Why Going Green Might Keep You Out of the Red

by Chad Paris

You might have heard of the benefits of “going green” in attracting customers and doing your part to help the planet. “Greening” refers to the sustainable business practices that are incorporated into both a business’s actions and products, and while some might label it a trend, I consider it essential if you plan to expand your venture well into the future.

Running a green business isn’t only about attracting customers to a trendy ideal. Operating a business that is green will prove to benefit both your company image and your bank account—while conserving resources.

Making the Green

Companies that maintain an eco-friendly focus are more likely to utilize energy-efficient resources that are cost effective in the long run. Translation? Lower energy bills.

For example, if you plant trees on the west side of your business today, in approximately five years, your energy bill should decrease by about 3 percent. In 15 years? You’ll see savings of about 12 percent.

Green businesses utilize multiple forms of energy-saving resources. Companies that opt for wind, solar and other forms of alternative energy are more likely to qualify for tax credits.

Consumer Expectation

Beyond simply being the smarter economic choice, modern-day customers demand green practices from the brands they’ve developed relationships with. They’re checking product labels and company mission statements looking for a company that has aligned itself with environmental conservation. While a high-quality product and affordable pricing are essential, modern companies have a social responsibility to make customer participation in environmental conservation a part of the buying experience.

Many of my most loyal customers have been deeply interested in Parisleaf’s tree-planting efforts. But Parisleaf isn’t alone in this; many successful, global companies have built their brand around sustainable business practices. Take Ben & Jerry’s, Whole Foods Market and GE, for example. I truly admire their sustainability efforts because they’ve developed products that satisfy market need while remaining dedicated to the planet.

Team Effort

Outside of customer expectations and energy savings, the essence of being “green” relies on company team members who understand and believe in green business. Green culture is a powerful force. Equally as powerful is the education granted to employees on how to carry out green initiatives. Eco-smart employees know the keys to recycling and sustainable business practices. Moreover, employees who understand and participate in the products of green culture are more likely to lead healthier lives both in and out of the office.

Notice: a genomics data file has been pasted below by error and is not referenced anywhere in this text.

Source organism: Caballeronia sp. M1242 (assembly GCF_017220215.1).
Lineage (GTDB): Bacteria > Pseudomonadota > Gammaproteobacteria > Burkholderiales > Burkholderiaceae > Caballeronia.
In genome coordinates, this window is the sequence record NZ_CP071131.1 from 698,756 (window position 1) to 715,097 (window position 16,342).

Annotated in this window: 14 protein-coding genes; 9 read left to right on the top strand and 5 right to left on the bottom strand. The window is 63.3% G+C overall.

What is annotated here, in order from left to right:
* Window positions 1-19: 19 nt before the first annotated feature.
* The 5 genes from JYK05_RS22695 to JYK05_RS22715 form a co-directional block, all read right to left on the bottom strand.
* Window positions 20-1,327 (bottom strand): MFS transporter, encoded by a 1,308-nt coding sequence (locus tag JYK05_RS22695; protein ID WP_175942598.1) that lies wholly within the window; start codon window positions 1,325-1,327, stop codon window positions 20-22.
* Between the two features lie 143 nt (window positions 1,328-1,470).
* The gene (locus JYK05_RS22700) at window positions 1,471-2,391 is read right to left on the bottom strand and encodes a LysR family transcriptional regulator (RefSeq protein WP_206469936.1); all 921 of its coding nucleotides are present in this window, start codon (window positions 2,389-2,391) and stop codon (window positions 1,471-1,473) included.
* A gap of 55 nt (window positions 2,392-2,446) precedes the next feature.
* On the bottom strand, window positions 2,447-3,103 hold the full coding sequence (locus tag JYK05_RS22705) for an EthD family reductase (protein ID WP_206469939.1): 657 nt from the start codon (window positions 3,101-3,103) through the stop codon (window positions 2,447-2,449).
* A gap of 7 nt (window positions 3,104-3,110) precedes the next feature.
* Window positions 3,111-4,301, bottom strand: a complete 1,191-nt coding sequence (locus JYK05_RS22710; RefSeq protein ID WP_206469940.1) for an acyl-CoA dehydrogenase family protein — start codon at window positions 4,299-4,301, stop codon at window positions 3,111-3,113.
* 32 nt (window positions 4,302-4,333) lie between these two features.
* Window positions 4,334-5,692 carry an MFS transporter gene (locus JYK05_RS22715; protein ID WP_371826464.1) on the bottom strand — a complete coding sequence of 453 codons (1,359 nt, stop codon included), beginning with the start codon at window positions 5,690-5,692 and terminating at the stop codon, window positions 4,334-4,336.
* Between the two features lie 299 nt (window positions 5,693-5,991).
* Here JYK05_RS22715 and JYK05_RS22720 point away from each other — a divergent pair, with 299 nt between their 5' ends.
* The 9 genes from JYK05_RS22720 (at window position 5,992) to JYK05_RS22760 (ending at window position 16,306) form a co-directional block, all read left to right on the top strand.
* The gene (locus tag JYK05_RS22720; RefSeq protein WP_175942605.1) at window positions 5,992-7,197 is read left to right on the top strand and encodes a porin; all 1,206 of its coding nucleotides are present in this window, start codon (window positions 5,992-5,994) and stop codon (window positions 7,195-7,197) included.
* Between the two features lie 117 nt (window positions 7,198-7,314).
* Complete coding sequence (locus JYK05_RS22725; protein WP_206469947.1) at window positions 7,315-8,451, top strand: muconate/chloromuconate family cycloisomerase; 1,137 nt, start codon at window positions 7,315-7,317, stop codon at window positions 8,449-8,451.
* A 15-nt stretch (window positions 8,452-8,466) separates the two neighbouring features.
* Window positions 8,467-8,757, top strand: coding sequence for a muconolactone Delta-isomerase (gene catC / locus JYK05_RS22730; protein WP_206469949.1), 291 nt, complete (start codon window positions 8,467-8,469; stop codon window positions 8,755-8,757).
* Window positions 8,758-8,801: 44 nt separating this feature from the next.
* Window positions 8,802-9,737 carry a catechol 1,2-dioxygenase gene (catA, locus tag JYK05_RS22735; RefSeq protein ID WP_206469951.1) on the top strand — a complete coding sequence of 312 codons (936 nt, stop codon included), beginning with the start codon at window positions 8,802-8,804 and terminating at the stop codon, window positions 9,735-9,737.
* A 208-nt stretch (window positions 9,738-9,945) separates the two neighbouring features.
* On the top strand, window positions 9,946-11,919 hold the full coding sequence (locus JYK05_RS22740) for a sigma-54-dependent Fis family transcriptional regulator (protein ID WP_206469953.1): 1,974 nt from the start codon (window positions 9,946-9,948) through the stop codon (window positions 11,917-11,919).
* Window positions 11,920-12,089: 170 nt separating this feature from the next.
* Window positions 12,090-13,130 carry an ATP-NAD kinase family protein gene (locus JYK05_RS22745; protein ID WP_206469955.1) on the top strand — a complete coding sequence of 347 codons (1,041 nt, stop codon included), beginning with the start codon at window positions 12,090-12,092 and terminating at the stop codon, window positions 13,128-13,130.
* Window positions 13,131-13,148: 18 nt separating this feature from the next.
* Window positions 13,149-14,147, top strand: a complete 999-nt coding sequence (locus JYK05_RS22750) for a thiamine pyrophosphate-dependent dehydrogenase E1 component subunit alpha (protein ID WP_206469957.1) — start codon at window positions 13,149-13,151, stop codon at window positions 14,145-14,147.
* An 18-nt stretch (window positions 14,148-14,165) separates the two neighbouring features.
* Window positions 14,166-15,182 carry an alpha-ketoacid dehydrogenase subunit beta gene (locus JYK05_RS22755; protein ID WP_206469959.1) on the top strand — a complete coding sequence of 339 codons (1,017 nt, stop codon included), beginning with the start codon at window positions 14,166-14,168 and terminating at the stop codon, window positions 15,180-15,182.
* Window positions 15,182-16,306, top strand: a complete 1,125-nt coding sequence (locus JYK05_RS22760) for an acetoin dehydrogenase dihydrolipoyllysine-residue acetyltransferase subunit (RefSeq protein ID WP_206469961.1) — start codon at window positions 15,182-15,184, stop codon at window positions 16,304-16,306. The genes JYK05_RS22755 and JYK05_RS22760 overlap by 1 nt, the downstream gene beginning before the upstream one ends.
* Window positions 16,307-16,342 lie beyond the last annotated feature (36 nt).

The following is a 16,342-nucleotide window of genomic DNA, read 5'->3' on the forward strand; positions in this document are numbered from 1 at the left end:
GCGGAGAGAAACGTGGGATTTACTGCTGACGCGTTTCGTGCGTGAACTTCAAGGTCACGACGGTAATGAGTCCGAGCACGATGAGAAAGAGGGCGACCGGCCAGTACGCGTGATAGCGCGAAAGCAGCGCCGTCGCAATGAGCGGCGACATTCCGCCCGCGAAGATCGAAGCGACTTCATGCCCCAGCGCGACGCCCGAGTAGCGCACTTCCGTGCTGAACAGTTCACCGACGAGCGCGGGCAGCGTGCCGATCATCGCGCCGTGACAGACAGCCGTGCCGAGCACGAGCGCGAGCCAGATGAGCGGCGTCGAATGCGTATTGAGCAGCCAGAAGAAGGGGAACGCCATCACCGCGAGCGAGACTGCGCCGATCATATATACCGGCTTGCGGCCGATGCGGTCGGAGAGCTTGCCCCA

Green culture will point more company employees toward transportation methods like carpooling and public transportation, which are a little easier on the environment. The benefits are truly limitless.

“Green lingo” has been thrown around a lot. Yet when companies truly embody environmentally conscious business practices, everyone wins. Smart businesses understand that sustainable business practices must become a part of a company’s long-term plan. The green market is a high-value niche that will continue to expand and develop for years to come.

Chad Paris is the owner and co-founder of Parisleaf, an eco-friendly design firm in Gainesville. Parisleaf has planted more than 8,000 trees to cut back on the business’ carbon footprint—and has a goal of planting a billion trees. In 2011, the Chamber of Commerce awarded Parisleaf with Business of the Year for its commitment to the environment. Parisleaf plants a tree for every Facebook “Like” as a way to promote Parisleaf’s tree-planting mission.

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